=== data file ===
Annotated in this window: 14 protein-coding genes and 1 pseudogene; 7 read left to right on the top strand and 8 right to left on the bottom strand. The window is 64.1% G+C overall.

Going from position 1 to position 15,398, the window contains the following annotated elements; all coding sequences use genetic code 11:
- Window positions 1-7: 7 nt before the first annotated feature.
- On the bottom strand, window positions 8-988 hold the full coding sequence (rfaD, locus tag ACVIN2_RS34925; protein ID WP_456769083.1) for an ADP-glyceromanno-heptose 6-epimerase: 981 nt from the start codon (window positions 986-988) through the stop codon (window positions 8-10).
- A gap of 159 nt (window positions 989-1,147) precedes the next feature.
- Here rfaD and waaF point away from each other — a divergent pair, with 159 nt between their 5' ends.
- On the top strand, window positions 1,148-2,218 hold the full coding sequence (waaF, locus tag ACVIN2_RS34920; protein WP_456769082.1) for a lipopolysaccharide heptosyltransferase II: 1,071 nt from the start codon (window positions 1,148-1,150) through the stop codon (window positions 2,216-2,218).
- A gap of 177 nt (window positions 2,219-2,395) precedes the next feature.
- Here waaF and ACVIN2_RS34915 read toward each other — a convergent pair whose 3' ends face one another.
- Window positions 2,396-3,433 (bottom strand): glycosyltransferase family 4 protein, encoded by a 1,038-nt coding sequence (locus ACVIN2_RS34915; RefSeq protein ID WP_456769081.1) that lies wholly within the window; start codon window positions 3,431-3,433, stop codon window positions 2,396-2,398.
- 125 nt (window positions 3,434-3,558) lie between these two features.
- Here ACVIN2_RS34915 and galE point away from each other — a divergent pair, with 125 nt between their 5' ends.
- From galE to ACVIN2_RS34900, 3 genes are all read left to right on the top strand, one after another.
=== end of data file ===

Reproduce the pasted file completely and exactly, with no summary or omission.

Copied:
Annotated in this window: 14 protein-coding genes and 1 pseudogene; 7 read left to right on the top strand and 8 right to left on the bottom strand. The window is 64.1% G+C overall.

Going from position 1 to position 15,398, the window contains the following annotated elements; all coding sequences use genetic code 11:
- Window positions 1-7: 7 nt before the first annotated feature.
- On the bottom strand, window positions 8-988 hold the full coding sequence (rfaD, locus tag ACVIN2_RS34925; protein ID WP_456769083.1) for an ADP-glyceromanno-heptose 6-epimerase: 981 nt from the start codon (window positions 986-988) through the stop codon (window positions 8-10).
- A gap of 159 nt (window positions 989-1,147) precedes the next feature.
- Here rfaD and waaF point away from each other — a divergent pair, with 159 nt between their 5' ends.
- On the top strand, window positions 1,148-2,218 hold the full coding sequence (waaF, locus tag ACVIN2_RS34920; protein WP_456769082.1) for a lipopolysaccharide heptosyltransferase II: 1,071 nt from the start codon (window positions 1,148-1,150) through the stop codon (window positions 2,216-2,218).
- A gap of 177 nt (window positions 2,219-2,395) precedes the next feature.
- Here waaF and ACVIN2_RS34915 read toward each other — a convergent pair whose 3' ends face one another.
- Window positions 2,396-3,433 (bottom strand): glycosyltransferase family 4 protein, encoded by a 1,038-nt coding sequence (locus ACVIN2_RS34915; RefSeq protein ID WP_456769081.1) that lies wholly within the window; start codon window positions 3,431-3,433, stop codon window positions 2,396-2,398.
- 125 nt (window positions 3,434-3,558) lie between these two features.
- Here ACVIN2_RS34915 and galE point away from each other — a divergent pair, with 125 nt between their 5' ends.
- From galE to ACVIN2_RS34900, 3 genes are all read left to right on the top strand, one after another.